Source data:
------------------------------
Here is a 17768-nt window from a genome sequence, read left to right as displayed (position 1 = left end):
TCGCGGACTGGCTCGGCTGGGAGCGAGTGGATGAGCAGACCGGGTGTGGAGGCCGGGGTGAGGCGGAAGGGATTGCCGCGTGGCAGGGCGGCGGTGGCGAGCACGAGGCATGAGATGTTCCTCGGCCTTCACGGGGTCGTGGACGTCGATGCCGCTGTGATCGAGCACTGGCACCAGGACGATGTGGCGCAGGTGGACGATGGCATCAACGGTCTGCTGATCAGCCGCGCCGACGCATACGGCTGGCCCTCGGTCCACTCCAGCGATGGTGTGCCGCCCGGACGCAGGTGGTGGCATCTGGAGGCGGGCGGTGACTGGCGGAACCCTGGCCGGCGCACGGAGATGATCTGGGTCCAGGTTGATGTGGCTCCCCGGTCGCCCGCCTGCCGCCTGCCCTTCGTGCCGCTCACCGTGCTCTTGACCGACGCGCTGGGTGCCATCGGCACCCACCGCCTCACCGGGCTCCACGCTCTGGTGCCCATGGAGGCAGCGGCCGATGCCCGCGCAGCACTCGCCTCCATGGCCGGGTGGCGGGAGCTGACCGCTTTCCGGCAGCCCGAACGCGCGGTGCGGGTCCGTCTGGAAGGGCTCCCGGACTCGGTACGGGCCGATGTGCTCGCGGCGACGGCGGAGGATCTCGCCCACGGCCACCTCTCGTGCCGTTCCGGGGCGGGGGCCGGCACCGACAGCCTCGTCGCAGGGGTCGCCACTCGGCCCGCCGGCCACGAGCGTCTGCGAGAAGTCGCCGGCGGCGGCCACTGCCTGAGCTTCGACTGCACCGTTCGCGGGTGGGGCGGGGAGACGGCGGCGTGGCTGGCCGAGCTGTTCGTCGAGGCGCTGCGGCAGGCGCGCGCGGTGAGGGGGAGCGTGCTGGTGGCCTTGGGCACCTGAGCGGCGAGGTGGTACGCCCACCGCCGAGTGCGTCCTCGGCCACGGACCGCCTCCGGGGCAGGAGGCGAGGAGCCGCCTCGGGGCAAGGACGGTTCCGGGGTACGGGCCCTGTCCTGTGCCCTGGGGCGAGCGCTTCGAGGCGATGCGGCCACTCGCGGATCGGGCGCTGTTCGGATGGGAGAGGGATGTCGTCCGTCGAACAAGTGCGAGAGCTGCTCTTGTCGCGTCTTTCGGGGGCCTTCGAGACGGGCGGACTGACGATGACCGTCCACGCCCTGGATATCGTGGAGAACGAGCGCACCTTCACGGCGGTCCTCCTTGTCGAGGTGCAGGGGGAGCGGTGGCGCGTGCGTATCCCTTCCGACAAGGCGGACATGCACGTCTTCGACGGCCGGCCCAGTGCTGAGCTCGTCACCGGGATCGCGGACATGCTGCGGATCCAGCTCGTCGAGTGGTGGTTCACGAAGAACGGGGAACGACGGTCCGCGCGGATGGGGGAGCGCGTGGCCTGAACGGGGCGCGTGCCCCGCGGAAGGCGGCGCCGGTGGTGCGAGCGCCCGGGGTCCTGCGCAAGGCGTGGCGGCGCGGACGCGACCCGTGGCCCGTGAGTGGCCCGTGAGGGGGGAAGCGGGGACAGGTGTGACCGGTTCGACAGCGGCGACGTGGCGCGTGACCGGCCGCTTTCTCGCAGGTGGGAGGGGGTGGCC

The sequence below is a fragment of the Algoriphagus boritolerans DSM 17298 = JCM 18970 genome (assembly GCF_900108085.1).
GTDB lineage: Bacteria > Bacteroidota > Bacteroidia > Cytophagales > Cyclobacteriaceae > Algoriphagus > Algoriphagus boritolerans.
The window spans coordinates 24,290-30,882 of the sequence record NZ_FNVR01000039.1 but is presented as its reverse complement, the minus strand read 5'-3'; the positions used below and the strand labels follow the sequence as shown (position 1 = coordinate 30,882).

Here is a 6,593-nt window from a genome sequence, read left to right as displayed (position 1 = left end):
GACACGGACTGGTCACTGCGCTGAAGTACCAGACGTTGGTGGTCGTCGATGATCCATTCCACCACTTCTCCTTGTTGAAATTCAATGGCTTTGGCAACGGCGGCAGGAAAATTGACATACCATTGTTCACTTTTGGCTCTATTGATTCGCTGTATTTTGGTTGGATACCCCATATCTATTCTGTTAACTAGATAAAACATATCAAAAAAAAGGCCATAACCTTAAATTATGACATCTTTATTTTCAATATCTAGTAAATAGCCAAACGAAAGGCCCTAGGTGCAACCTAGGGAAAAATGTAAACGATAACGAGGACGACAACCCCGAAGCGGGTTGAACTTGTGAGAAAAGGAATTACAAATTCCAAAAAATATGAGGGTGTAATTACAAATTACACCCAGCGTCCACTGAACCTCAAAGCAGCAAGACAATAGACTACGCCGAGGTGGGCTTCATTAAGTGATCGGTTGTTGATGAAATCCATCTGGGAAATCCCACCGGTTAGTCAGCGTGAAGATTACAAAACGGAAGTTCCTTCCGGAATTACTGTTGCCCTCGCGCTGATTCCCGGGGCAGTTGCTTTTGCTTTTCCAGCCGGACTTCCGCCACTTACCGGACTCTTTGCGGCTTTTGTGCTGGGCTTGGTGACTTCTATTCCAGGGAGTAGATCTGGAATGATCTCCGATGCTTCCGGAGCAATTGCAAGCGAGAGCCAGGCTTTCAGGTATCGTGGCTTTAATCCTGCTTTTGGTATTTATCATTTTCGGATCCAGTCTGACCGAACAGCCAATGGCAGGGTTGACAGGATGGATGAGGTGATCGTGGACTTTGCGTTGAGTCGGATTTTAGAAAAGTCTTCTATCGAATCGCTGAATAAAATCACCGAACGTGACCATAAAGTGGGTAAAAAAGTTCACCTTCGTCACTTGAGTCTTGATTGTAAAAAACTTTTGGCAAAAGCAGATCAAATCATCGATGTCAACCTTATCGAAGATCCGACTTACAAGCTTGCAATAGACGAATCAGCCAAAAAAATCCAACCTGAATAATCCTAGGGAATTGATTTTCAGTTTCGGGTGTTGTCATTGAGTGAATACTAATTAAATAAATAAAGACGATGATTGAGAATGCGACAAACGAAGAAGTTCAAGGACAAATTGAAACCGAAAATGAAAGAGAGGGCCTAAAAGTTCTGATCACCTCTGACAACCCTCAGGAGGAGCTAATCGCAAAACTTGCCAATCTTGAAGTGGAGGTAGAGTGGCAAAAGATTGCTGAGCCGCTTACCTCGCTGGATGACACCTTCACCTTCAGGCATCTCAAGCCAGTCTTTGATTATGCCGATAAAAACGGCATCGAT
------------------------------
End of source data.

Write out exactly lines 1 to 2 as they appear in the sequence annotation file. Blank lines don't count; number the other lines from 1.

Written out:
Here is a 17768-nt window from a genome sequence, read left to right as displayed (position 1 = left end):
TCGCGGACTGGCTCGGCTGGGAGCGAGTGGATGAGCAGACCGGGTGTGGAGGCCGGGGTGAGGCGGAAGGGATTGCCGCGTGGCAGGGCGGCGGTGGCGAGCACGAGGCATGAGATGTTCCTCGGCCTTCACGGGGTCGTGGACGTCGATGCCGCTGTGATCGAGCACTGGCACCAGGACGATGTGGCGCAGGTGGACGATGGCATCAACGGTCTGCTGATCAGCCGCGCCGACGCATACGGCTGGCCCTCGGTCCACTCCAGCGATGGTGTGCCGCCCGGACGCAGGTGGTGGCATCTGGAGGCGGGCGGTGACTGGCGGAACCCTGGCCGGCGCACGGAGATGATCTGGGTCCAGGTTGATGTGGCTCCCCGGTCGCCCGCCTGCCGCCTGCCCTTCGTGCCGCTCACCGTGCTCTTGACCGACGCGCTGGGTGCCATCGGCACCCACCGCCTCACCGGGCTCCACGCTCTGGTGCCCATGGAGGCAGCGGCCGATGCCCGCGCAGCACTCGCCTCCATGGCCGGGTGGCGGGAGCTGACCGCTTTCCGGCAGCCCGAACGCGCGGTGCGGGTCCGTCTGGAAGGGCTCCCGGACTCGGTACGGGCCGATGTGCTCGCGGCGACGGCGGAGGATCTCGCCCACGGCCACCTCTCGTGCCGTTCCGGGGCGGGGGCCGGCACCGACAGCCTCGTCGCAGGGGTCGCCACTCGGCCCGCCGGCCACGAGCGTCTGCGAGAAGTCGCCGGCGGCGGCCACTGCCTGAGCTTCGACTGCACCGTTCGCGGGTGGGGCGGGGAGACGGCGGCGTGGCTGGCCGAGCTGTTCGTCGAGGCGCTGCGGCAGGCGCGCGCGGTGAGGGGGAGCGTGCTGGTGGCCTTGGGCACCTGAGCGGCGAGGTGGTACGCCCACCGCCGAGTGCGTCCTCGGCCACGGACCGCCTCCGGGGCAGGAGGCGAGGAGCCGCCTCGGGGCAAGGACGGTTCCGGGGTACGGGCCCTGTCCTGTGCCCTGGGGCGAGCGCTTCGAGGCGATGCGGCCACTCGCGGATCGGGCGCTGTTCGGATGGGAGAGGGATGTCGTCCGTCGAACAAGTGCGAGAGCTGCTCTTGTCGCGTCTTTCGGGGGCCTTCGAGACGGGCGGACTGACGATGACCGTCCACGCCCTGGATATCGTGGAGAACGAGCGCACCTTCACGGCGGTCCTCCTTGTCGAGGTGCAGGGGGAGCGGTGGCGCGTGCGTATCCCTTCCGACAAGGCGGACATGCACGTCTTCGACGGCCGGCCCAGTGCTGAGCTCGTCACCGGGATCGCGGACATGCTGCGGATCCAGCTCGTCGAGTGGTGGTTCACGAAGAACGGGGAACGACGGTCCGCGCGGATGGGGGAGCGCGTGGCCTGAACGGGGCGCGTGCCCCGCGGAAGGCGGCGCCGGTGGTGCGAGCGCCCGGGGTCCTGCGCAAGGCGTGGCGGCGCGGACGCGACCCGTGGCCCGTGAGTGGCCCGTGAGGGGGGAAGCGGGGACAGGTGTGACCGGTTCGACAGCGGCGACGTGGCGCGTGACCGGCCGCTTTCTCGCAGGTGGGAGGGGGTGGCC